Posted by Steve Bzomowski on June 17, 2008
What Coulda Been
Can we go back to the last game, Game 5, for a moment? I have searched YouTube for a clip of the last 20 secs and didn’t come up with anything so you’ll have to check your own DVR or TiVo or come over to the NTL office to look at this, but did anyone notice what I saw after Eddie House hit that three-pointer from the left corner with less than 15 seconds remaining, cutting the deficit to three? I bet the Celtics coaching staff did. House hit the three and the Lakers then inbounded the ball against all-out pressure. Gasol, passing it in and guarded by KG, tossed it cross court where Kobe and Derek Fisher had moved. That was a mistake by those two; you always space out the defense. So, the ball is passed up and soft between them. Problem is: two guys cannot both catch the ball. It, natch, gets fumbled. Eddie House, alert, alive, wanting the ball, wanting another shot at a three, steps in and, diving, pokes it loose. Kobe then dives for the ball as it’s going toward the corner; KG’s coming over and in the play, taking away the baseline return pass to Gasol. Sam Cassell, and here’s my point, is drifting s-l-o-w-l-y over from the lane where he was taking away middle and never matched up with anyone. Okay, as Kobe’s is diving on the ball, Kobe, similarly alert and alive, is thinking about where he’s gonna throw it before he potentially slides out of bounds or gets hit with a travel call. There’s a passing lane from Kobe, who’s now on the floor, up the sideline, to Fisher. An obvious passing lane. You could have put up a neon flashing street sign with arrows: Passing Lane Here. What is defense supposed to do in almost every defensive situation? Get in the passing lane. And when you need the ball, and oh-do-you-need-the-ball when you are down three with 12 seconds to go in a game that could clinch your team the championship, you play in the passing lane (or cat-and-mouse your way in to the passing lane). Cassell had an opportunity to generate a “CASSELL STEALS THE BALL” moment, but he just stood there, spectating, not anticipating the way Bird did against the Pistons, the way, Havlicek did against the 76ers. As Kobe was on the floor, he was only going to be able to throw it one way and to just one possible player. Calcified, mummified, deer-in-the-headlightsified, Cassell did not make the move. Too bad, Johnny Most was ready. Onto Game 6.
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Posted by Steve Bzomowski on February 13, 2007
A week or so ago, Doc Rivers commented on the “winning by losing mantra seemingly embraced by many fans”. The losing, of course, leading to the wishful-thinking via the luck-of-the-draw landing of Greg Oden or some other savior of the franchise. He said, pointedly, “I think the basketball gods punish you” (scroll to bottom of linked page) if you try to lose, or don’t try to win. So, who are these basketball gods and how does he know them? Well, Doc Rivers played a lot of basketball in his life, thousands of hours on the playgrounds of Chicago, many more in schools, at Marquette and in the pros. He was very talented and hugely sought after coming out of Proviso East High School and left Marquette early for the pros. He played 13 years in the NBA, including an all-star year. In the pros, his talent alone could not always sustain him; he had to work very hard. Sometimes things went right, sometimes things went wrong. When things go wrong for no apparent reason, even after you feel as though you’ve done everything right, where do you to turn for answers? To the basketball gods.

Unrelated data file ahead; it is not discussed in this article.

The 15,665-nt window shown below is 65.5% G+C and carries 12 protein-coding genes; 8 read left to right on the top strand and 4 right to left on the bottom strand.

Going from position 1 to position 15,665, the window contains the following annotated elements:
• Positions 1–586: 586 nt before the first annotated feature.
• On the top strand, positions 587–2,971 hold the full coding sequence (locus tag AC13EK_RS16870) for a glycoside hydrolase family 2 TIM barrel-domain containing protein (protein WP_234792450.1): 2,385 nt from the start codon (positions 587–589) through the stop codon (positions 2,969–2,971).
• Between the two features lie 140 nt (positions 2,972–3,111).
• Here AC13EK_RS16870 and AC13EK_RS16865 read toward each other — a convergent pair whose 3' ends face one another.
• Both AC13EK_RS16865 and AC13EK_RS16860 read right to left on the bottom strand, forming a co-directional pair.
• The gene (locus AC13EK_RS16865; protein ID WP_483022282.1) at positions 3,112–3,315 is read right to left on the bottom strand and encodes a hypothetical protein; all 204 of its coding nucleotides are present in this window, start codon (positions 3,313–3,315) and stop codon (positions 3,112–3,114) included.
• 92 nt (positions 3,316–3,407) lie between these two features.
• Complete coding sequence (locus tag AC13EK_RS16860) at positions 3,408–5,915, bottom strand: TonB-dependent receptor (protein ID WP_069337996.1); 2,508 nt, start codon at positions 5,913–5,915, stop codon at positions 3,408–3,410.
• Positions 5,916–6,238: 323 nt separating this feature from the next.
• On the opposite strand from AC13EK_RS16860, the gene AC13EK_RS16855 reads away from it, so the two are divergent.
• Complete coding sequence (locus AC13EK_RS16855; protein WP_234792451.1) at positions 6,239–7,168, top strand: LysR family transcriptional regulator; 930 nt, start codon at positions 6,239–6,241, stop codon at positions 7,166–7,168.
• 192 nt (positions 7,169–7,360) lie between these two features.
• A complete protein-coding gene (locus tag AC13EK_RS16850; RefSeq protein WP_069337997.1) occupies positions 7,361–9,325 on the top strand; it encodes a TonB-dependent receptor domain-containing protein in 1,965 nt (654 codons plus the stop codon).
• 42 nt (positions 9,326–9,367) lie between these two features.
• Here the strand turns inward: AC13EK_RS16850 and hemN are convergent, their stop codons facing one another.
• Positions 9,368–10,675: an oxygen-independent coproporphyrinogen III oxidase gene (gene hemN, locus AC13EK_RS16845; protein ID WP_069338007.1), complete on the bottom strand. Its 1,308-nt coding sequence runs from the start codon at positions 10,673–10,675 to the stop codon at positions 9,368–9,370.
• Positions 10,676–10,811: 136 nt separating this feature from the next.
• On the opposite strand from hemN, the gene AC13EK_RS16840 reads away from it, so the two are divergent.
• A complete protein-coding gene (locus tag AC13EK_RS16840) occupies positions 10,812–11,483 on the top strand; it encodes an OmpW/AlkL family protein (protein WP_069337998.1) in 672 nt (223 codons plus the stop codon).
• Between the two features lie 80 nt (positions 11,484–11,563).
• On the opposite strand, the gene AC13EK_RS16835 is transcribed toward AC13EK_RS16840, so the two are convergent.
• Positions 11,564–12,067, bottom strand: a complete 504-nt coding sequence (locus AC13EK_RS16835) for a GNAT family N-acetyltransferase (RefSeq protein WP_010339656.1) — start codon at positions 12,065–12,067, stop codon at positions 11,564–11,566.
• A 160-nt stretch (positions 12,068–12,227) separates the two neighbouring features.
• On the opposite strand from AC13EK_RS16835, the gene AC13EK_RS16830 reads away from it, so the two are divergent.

Which is a kind of a joke. Because, in reality, nobody knows anything about no gods. But since basketball’s a sport, a game, it’s cool to talk about those gods, and even take them semi-seriously. Since the gods are, in reality, the imagined and, therefore, real manifestation of integrity (the honor that you give to proper effort) they must be respected at all times. Respecting the basketball gods means respecting effort and the inviolate principle of team play. That’s how Doc Rivers played and that’s how Doc Rivers coaches. That’s why, if able, you always give it your all in drills. That’s why you always make the extra pass. That’s why you always, always, always get back on defense to help your teammates. And that’s why you never intentionally don’t try your best, right up until the last moment, to win each game. And, finally, that’s why, if given the chance, Doc Rivers will turn the Celtics franchise around.
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Posted by Steve Bzomowski on February 12, 2007
My first year as an assistant at Harvard, we, of course, had pre-season staff meetings to discuss and outline how we would play and, therefore, how we would teach, all the aspects of individual and team offense and defense. Basically, we were laying the foundation for the season. When the topic of post defense came up, we talked about when and where and how we would defend the post. Pete Roby, then the top assistant and later the head coach at Harvard, told a story that answered our question and is instructive to all players who are defending down low. Pete said when he had been an assistant at Stanford, Bill Walton, who was enrolled as a student at Stanford Law, was serving as a “volunteer” on the hoops’ staff. There they engaged in a similar discussion. Should they primarily play behind? Should they 3/4 front and two-step across, get to the low side when the ball went below the dotted line? How about full fronting? Back and forth they went. Finally, someone noted that one of the greatest post players of all time was sitting in the room and, given that he played for John Wooden, the greatest technician, the master motivator, the most brilliant mind, the greatest college coach in history, that Walton just might be able to offer some insight. Well, Bill, how did Coach Wooden teach it? Bill: “he told us not to let our man catch the ball. Don’t let him get it.”.